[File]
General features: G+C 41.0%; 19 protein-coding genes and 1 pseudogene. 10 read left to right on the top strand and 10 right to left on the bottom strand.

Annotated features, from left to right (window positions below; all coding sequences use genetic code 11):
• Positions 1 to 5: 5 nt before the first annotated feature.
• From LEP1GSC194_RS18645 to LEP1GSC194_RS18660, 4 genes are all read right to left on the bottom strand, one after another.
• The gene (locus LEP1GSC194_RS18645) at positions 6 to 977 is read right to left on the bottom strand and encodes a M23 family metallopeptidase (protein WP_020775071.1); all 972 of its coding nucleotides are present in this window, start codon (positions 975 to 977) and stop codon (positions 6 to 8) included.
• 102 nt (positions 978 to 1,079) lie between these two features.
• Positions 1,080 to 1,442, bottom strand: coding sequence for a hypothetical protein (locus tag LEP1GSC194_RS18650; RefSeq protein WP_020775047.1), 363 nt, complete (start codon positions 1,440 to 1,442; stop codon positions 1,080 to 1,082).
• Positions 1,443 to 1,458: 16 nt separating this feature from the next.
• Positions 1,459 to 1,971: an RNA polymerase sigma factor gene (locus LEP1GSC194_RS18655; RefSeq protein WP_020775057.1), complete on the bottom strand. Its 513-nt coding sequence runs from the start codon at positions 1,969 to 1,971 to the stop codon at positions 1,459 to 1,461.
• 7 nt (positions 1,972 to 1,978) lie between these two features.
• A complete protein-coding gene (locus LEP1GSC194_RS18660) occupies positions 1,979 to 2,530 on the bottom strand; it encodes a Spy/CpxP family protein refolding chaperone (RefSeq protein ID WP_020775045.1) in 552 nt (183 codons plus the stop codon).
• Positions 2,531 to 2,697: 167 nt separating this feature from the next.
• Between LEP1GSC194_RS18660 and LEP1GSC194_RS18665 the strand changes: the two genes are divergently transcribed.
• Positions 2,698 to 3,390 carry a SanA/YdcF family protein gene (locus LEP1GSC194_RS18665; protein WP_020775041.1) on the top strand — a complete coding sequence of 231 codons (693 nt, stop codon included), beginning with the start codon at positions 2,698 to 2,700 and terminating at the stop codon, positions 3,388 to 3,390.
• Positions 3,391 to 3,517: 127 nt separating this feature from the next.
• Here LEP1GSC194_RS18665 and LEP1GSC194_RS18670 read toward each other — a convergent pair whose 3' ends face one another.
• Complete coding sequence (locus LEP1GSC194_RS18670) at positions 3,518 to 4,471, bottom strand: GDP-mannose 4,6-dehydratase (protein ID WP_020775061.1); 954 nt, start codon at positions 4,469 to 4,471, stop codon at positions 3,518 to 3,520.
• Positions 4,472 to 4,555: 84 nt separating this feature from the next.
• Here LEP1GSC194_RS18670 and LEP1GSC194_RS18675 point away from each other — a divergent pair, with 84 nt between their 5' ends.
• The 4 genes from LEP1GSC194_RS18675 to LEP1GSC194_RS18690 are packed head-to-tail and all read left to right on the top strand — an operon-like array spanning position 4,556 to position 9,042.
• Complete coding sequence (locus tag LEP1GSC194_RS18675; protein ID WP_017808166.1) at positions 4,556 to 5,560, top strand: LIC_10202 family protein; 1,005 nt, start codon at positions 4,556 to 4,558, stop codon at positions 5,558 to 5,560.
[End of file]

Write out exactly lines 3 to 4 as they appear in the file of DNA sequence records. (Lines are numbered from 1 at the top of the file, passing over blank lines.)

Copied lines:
• Positions 1 to 5: 5 nt before the first annotated feature.
• From LEP1GSC194_RS18645 to LEP1GSC194_RS18660, 4 genes are all read right to left on the bottom strand, one after another.